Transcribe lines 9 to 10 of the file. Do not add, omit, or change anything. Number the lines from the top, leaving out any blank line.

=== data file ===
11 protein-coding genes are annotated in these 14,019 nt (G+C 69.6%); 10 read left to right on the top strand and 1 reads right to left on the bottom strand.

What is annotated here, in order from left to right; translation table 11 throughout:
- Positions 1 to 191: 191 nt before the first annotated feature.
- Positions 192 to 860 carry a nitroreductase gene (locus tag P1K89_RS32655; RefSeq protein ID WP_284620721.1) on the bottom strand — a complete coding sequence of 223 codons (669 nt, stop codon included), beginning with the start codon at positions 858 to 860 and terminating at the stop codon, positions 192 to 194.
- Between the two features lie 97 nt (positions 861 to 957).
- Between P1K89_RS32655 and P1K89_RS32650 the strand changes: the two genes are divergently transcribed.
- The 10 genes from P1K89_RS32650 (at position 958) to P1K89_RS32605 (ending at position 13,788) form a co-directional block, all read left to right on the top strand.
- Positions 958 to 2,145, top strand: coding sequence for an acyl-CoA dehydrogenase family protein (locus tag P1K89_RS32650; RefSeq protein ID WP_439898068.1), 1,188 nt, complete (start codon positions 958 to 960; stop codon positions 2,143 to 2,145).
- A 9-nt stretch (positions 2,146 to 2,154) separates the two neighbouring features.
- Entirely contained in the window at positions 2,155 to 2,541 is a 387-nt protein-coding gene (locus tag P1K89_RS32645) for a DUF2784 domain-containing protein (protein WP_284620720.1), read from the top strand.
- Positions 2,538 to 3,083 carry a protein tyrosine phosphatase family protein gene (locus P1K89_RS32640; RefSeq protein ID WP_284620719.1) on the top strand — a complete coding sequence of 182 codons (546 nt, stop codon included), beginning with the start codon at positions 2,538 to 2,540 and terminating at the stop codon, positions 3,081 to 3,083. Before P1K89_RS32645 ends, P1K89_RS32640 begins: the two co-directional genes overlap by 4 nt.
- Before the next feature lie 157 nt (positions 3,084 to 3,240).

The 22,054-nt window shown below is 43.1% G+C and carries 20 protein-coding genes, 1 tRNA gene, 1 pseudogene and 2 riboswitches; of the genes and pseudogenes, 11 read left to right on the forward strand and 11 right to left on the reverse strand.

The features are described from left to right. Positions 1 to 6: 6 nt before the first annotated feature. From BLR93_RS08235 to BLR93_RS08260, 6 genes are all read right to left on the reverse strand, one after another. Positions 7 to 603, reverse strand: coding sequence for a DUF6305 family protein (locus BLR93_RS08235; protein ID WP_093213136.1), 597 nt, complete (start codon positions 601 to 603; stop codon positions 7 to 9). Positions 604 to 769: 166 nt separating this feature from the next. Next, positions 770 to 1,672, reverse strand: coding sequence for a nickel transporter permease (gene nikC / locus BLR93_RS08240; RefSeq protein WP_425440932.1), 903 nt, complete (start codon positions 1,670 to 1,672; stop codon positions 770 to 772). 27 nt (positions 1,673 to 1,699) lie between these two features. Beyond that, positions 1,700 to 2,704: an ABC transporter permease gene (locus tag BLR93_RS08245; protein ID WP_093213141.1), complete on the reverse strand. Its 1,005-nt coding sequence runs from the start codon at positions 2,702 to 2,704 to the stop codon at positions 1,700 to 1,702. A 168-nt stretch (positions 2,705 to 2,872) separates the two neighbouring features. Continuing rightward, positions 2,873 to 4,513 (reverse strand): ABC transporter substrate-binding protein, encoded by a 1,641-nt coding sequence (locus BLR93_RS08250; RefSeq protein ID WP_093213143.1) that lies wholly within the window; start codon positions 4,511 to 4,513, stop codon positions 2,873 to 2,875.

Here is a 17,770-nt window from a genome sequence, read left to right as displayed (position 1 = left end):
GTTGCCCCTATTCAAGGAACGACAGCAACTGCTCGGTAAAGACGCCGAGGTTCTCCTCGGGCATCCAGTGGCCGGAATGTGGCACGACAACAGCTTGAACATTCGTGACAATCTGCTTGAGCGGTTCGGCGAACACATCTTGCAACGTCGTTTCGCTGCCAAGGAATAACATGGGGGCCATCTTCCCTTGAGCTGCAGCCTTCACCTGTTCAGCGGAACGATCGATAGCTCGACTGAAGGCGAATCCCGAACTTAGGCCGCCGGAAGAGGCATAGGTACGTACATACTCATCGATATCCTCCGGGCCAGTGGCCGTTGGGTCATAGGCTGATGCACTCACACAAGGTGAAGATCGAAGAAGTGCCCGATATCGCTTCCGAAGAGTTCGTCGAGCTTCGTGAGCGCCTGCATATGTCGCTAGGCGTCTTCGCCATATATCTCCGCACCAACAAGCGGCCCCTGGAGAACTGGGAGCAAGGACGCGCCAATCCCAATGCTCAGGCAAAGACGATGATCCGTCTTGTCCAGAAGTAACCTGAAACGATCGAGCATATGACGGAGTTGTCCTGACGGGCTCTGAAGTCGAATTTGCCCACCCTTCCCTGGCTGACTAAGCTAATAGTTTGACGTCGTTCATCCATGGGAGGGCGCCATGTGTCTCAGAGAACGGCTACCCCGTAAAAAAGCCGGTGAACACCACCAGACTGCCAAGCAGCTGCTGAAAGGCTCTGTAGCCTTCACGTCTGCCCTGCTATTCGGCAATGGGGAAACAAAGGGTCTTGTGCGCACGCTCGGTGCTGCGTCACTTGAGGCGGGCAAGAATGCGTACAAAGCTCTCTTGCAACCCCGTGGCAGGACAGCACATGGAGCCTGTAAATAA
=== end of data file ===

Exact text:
- A 9-nt stretch (positions 2,146 to 2,154) separates the two neighbouring features.
- Entirely contained in the window at positions 2,155 to 2,541 is a 387-nt protein-coding gene (locus tag P1K89_RS32645) for a DUF2784 domain-containing protein (protein WP_284620720.1), read from the top strand.